The SIEM  system generates alerts and notifications based on detected events. These alerts and notifications allow security analysts to investigate and respond promptly.

To do all this, there are certain essential components that all SIEM tools must possess. 

The essential components of a typical SIEM Solution

A SIEM solution should have the following major components: 

1. Log management

This is the process of collecting, storing, analyzing and normalizing the logs that are generated by systems and devices within the IT infrastructure. 

Logs contain valuable information about events and activities such as:

  • User logins and logouts
  • System and application configurations
  • Network traffic
  • File access and modifications
  • Security policy violations
  • Firewall events
  • Intrusion detection system alerts
  • Antivirus scans, and more. 

When examined, these logs give a powerful starting point from which the security team can identify suspicious or malicious activities, track network vulnerabilities, detect unauthorized access attempts, and gain insights into the overall security posture. 

2. Event analytics

This focuses on examining and interpreting the security events and logs above to extract meaningful insights. 

Advanced algorithms come into play here, in addition to correlation techniques, and contextual information. The ultimate goal is to spot patterns, anomalies, and signs of compromise in various data sources. 

For example, if a SIEM solution detects multiple failed login attempts from different IP addresses within a short time frame, this may indicate a brute-force attack — where the attacker systematically attempts all possible combinations of passwords or encryption keys to gain unauthorized access to a resource. 

3. Real-time monitoring

A SIEM solution should be able to monitor events and incidents all the time. This is the only way you can always ensure timely response and mitigation, which carries the advantage of reducing the potential impact of threats.

For instance, if the SIEM system detects a sudden spike in network traffic to a specific server and alerts the security team in real-time, they can quickly investigate and identify a possible distributed denial-of-service (DDoS) attack. The timely identification will allow them to take immediate measures to mitigate the attack. This way, they minimize the impact on the targeted server and the overall network.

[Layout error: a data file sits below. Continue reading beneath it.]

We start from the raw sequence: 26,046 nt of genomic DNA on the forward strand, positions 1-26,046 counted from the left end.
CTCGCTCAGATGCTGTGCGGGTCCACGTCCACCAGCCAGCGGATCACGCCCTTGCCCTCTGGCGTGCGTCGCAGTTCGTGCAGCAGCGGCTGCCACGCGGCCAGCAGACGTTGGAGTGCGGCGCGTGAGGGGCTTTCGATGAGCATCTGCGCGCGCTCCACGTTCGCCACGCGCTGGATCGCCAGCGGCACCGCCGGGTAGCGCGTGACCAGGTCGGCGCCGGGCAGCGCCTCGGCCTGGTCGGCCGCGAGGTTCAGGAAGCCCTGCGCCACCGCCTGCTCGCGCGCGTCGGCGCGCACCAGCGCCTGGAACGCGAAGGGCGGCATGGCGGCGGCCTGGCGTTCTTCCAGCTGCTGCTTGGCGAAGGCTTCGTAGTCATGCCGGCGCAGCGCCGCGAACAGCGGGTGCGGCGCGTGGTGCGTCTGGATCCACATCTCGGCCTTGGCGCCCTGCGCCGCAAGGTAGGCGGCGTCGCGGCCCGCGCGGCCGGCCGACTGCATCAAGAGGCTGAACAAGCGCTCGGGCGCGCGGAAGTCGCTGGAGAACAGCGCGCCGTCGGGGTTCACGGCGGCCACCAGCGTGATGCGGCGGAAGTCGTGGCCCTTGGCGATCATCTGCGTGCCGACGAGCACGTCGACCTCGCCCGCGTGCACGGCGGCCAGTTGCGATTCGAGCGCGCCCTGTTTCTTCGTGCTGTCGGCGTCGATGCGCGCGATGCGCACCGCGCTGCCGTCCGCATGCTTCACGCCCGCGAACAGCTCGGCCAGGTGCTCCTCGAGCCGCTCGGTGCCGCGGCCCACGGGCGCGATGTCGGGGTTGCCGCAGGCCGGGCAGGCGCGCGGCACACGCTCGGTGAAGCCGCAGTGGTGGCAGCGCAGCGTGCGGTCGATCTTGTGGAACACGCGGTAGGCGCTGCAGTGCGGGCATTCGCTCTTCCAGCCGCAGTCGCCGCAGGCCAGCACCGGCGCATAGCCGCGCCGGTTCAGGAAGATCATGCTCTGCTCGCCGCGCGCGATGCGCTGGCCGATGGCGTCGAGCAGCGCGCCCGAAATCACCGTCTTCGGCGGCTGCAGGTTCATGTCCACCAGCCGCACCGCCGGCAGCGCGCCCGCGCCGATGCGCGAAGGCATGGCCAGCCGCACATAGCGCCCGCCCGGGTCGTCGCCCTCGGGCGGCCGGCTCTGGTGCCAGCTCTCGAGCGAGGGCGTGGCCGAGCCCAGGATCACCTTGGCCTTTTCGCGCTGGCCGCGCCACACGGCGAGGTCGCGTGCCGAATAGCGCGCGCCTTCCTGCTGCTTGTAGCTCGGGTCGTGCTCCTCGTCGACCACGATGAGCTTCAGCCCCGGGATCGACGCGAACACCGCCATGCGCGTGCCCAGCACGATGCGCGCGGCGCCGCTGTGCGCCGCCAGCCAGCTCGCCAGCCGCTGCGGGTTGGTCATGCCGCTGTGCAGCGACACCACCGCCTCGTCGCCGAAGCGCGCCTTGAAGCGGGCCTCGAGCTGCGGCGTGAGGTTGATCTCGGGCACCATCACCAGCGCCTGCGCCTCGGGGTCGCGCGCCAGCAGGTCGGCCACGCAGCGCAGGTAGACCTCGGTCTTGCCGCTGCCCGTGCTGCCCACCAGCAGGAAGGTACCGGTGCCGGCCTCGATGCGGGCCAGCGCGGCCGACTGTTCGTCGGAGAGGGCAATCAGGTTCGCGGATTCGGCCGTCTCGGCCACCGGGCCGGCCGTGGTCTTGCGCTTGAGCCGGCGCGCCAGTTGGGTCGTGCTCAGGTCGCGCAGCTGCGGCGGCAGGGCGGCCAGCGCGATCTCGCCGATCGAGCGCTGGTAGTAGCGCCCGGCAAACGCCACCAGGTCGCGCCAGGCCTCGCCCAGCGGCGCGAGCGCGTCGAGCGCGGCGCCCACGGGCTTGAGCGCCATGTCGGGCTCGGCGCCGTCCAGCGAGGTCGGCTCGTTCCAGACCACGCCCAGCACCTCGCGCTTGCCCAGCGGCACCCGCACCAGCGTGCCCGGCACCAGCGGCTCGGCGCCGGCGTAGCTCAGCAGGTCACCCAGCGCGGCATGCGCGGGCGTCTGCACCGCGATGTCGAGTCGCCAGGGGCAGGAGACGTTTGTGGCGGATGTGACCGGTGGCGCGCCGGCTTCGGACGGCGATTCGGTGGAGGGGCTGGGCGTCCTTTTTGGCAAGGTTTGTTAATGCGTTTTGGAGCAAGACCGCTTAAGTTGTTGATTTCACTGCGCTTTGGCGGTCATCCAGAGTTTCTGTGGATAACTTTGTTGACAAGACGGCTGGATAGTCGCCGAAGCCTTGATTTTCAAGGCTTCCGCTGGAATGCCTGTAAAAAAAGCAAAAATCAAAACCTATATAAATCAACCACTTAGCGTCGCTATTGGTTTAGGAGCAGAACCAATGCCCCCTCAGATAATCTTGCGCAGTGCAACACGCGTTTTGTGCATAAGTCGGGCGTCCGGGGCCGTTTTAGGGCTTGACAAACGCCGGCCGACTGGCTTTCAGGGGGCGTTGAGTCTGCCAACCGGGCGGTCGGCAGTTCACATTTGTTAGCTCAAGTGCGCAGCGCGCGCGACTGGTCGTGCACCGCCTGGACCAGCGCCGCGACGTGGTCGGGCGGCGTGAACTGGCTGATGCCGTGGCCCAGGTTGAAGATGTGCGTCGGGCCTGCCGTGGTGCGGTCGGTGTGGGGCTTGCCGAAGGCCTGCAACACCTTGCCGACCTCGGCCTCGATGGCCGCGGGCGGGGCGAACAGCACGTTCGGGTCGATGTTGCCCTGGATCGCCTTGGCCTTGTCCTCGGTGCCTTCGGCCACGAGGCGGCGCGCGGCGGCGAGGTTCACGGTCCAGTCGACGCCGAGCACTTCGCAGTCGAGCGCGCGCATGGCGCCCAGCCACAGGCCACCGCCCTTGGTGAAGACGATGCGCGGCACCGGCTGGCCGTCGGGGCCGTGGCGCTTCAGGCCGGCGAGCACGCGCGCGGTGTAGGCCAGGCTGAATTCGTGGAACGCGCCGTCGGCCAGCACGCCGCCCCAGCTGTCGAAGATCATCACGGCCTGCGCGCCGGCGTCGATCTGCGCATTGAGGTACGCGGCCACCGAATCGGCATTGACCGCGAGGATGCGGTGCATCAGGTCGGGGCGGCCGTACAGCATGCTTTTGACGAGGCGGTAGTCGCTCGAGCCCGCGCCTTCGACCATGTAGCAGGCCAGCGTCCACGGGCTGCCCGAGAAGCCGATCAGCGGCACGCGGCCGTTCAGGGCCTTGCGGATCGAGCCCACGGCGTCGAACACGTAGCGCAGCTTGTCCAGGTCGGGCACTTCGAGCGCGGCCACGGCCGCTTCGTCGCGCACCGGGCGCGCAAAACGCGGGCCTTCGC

4. Security alerts

After collecting, monitoring and analyzing events and threats, the SIEM system should raise alerts on possible dangers and their location. 

Contained in the alerts is information such as the source IP address, the targeted system, and the type of attack. Based on these alerts, security teams are able to respond quickly, investigate the incident, and implement appropriate countermeasures.

Using SIEM: From Planning & Deployment to Maintenance

These 6 steps are fundamental to getting started, implementing, using and maintaining SIEM.

1. Plan and design

What do you want to achieve with the SIEM system? This could include improved threat detection, faster incident response, or compliance monitoring.

Next is to identify the data sources that will be integrated with the SIEM system, such as network devices, servers, applications, security tools, and endpoints.

Define the log collection strategy, including the types of logs to collect, log retention policies, and log storage requirements.

Determine the correlation rules, alerts, and response actions that align with your security requirements as well as incident response procedures.

2. Deployment and configuration

  1. Install and deploy the SIEM solution based on the vendor's instructions and recommended architecture.
  2. Configure the system to collect and aggregate logs from the identified data sources. This may involve installing agents or configuring log forwarding mechanisms.